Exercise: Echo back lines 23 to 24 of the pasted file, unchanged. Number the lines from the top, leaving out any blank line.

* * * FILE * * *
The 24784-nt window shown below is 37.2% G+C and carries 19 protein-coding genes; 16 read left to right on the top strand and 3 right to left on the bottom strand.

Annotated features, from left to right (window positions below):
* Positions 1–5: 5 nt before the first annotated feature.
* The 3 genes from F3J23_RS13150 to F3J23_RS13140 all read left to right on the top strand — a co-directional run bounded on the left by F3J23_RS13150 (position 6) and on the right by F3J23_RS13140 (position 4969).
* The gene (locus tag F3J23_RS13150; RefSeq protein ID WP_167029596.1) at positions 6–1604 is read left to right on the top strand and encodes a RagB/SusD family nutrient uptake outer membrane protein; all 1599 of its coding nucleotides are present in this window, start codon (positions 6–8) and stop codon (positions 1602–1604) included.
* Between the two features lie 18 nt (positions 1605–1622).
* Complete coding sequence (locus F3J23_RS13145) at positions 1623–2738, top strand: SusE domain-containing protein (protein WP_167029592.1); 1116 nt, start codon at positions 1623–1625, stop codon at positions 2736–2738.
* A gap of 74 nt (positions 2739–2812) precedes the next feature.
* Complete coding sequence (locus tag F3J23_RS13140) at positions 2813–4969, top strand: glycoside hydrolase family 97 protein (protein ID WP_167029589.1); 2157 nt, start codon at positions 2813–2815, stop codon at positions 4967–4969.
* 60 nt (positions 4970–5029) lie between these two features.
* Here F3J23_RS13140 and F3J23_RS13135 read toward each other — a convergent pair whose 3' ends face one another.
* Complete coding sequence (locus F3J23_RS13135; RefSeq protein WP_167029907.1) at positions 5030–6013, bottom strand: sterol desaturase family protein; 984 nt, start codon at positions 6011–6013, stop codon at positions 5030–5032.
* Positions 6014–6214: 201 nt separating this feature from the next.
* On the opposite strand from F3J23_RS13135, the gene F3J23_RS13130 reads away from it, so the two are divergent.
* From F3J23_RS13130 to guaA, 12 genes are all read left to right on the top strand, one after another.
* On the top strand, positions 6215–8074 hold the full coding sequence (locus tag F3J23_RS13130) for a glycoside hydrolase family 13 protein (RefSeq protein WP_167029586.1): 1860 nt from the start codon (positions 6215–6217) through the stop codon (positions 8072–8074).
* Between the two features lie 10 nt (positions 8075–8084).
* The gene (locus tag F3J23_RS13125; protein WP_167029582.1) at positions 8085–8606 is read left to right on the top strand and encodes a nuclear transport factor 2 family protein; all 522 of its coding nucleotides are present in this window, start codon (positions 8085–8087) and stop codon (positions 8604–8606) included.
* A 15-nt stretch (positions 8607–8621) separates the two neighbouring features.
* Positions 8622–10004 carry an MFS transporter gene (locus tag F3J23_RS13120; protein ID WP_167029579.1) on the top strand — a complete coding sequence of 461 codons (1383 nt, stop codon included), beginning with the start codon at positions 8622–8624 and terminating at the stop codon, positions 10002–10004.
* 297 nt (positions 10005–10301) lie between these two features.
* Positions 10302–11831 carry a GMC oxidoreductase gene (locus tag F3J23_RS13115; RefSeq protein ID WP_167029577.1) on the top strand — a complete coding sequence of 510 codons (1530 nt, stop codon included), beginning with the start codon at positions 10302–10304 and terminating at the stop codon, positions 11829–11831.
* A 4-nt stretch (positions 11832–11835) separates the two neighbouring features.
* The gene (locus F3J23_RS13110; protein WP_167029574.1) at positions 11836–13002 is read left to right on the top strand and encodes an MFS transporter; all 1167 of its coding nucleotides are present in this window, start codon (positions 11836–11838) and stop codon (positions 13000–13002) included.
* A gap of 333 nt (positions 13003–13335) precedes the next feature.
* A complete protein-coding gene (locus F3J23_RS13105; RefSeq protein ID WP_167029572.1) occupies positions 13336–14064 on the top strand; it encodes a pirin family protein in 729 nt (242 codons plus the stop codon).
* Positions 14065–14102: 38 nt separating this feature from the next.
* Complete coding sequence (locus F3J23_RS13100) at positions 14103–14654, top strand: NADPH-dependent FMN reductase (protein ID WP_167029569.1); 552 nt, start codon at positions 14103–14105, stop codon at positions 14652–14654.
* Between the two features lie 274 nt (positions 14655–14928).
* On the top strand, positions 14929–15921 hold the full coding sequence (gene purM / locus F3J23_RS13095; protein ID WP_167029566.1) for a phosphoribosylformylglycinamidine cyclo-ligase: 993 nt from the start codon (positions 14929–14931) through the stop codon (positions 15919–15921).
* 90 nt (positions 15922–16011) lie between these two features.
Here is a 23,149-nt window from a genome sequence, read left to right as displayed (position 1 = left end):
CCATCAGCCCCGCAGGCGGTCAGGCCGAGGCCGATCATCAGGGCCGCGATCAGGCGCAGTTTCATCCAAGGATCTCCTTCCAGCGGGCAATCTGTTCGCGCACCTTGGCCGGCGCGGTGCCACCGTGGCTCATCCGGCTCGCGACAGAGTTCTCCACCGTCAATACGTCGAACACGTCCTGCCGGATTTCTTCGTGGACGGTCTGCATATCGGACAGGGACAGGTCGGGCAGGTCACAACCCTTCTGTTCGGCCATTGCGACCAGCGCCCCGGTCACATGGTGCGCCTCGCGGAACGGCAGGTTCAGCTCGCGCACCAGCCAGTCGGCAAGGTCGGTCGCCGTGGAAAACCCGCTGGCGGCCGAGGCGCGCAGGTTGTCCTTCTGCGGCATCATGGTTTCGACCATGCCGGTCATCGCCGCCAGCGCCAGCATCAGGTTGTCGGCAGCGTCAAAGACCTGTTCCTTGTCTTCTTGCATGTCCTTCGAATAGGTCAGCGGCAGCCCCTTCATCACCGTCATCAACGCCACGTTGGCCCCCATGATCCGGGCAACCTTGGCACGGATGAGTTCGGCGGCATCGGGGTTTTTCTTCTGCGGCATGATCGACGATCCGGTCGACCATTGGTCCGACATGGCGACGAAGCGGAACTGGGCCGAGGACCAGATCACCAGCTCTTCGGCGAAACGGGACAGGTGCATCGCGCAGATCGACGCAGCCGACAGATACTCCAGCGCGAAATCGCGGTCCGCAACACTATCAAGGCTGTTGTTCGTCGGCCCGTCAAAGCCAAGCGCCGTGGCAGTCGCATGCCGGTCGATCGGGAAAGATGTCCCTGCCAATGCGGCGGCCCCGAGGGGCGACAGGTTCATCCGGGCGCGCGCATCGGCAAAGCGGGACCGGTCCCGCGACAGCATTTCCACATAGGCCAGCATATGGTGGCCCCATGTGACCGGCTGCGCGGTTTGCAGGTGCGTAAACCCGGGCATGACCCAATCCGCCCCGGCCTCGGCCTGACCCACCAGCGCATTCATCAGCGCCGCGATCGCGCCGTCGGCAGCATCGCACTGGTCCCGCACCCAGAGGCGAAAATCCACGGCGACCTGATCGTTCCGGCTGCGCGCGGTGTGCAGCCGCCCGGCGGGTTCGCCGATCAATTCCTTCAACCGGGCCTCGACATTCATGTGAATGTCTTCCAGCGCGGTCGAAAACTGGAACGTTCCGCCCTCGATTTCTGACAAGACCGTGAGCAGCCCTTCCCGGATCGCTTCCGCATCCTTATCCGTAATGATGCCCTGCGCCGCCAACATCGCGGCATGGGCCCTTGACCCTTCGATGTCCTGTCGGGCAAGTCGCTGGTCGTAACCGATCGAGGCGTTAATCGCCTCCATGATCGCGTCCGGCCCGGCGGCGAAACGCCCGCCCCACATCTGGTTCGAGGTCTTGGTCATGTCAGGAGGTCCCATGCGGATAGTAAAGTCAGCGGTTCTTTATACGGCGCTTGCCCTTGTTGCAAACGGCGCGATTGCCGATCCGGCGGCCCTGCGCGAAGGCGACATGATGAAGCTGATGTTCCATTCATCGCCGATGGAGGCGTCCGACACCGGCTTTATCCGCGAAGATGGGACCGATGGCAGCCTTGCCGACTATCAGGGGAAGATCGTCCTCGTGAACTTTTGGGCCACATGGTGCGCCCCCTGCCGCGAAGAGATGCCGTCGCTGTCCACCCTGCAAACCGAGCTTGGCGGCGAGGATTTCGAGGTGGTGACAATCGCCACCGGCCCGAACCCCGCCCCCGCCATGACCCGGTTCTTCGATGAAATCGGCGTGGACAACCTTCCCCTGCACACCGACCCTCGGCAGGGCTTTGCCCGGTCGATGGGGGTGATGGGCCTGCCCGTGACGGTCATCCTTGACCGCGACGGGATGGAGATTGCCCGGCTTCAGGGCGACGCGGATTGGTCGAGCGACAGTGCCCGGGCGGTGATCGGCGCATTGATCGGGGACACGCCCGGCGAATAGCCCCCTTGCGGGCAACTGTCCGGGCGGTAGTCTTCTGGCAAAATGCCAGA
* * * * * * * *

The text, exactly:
* A 4-nt stretch (positions 11832–11835) separates the two neighbouring features.
* The gene (locus F3J23_RS13110; protein WP_167029574.1) at positions 11836–13002 is read left to right on the top strand and encodes an MFS transporter; all 1167 of its coding nucleotides are present in this window, start codon (positions 11836–11838) and stop codon (positions 13000–13002) included.